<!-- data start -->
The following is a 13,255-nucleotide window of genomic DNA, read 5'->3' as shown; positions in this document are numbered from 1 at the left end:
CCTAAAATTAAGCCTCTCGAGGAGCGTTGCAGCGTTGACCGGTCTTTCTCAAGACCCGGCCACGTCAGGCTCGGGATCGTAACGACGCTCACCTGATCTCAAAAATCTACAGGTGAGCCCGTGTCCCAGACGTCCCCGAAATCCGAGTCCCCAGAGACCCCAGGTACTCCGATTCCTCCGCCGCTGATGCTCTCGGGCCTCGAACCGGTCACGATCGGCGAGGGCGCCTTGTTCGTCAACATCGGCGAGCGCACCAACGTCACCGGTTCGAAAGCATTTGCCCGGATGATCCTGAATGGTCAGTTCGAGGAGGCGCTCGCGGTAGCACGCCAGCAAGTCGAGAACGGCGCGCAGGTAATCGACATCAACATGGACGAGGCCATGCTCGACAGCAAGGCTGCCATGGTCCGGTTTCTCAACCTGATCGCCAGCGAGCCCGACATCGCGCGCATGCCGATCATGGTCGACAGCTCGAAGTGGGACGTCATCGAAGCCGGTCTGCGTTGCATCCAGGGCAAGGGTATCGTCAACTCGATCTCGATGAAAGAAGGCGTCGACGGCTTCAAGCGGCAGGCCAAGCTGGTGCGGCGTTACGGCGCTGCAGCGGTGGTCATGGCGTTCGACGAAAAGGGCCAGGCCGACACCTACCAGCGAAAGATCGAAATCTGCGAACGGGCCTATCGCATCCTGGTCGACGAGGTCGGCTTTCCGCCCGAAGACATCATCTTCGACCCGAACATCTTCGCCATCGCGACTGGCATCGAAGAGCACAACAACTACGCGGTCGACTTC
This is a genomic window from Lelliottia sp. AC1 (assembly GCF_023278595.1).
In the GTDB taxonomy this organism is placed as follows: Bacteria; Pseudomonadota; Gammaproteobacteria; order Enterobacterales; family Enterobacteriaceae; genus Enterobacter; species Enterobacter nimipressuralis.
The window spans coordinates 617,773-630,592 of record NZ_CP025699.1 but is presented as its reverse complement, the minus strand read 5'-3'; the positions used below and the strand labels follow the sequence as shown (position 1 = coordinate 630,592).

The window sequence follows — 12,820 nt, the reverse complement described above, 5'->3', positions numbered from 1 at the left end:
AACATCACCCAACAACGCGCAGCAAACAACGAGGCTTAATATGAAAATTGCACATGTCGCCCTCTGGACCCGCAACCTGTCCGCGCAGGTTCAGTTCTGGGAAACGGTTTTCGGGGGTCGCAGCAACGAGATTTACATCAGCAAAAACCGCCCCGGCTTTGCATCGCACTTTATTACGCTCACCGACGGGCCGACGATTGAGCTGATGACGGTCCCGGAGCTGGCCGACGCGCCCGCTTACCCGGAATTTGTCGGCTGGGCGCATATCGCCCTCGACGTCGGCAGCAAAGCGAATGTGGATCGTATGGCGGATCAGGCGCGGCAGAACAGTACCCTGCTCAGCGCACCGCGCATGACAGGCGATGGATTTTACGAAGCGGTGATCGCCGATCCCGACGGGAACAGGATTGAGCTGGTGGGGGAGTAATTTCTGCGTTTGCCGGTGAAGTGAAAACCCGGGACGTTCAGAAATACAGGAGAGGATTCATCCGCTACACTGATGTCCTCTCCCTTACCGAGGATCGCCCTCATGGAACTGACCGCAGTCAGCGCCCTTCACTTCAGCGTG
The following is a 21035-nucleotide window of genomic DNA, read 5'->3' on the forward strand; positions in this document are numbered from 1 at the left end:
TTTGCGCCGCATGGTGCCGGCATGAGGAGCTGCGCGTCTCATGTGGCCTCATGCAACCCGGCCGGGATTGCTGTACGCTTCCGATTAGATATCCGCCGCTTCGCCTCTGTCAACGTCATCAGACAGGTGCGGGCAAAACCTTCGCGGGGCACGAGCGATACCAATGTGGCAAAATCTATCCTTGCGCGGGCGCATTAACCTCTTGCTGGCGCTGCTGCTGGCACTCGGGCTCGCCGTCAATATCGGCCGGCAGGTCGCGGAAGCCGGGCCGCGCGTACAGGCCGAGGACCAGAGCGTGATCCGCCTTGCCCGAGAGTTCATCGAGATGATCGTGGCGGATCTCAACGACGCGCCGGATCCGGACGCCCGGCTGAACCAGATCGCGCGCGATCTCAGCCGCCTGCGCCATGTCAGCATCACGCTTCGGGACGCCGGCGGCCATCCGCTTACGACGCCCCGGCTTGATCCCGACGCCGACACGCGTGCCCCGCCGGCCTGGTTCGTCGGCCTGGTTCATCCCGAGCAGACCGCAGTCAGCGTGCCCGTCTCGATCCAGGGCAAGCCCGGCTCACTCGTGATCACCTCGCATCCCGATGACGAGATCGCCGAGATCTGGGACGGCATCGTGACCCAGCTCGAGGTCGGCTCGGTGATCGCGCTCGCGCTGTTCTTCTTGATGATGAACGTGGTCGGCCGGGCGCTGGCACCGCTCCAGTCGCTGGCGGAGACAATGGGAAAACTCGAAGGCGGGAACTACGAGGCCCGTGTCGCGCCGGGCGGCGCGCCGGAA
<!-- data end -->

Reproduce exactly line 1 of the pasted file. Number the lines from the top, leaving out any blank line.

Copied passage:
The following is a 13,255-nucleotide window of genomic DNA, read 5'->3' as shown; positions in this document are numbered from 1 at the left end: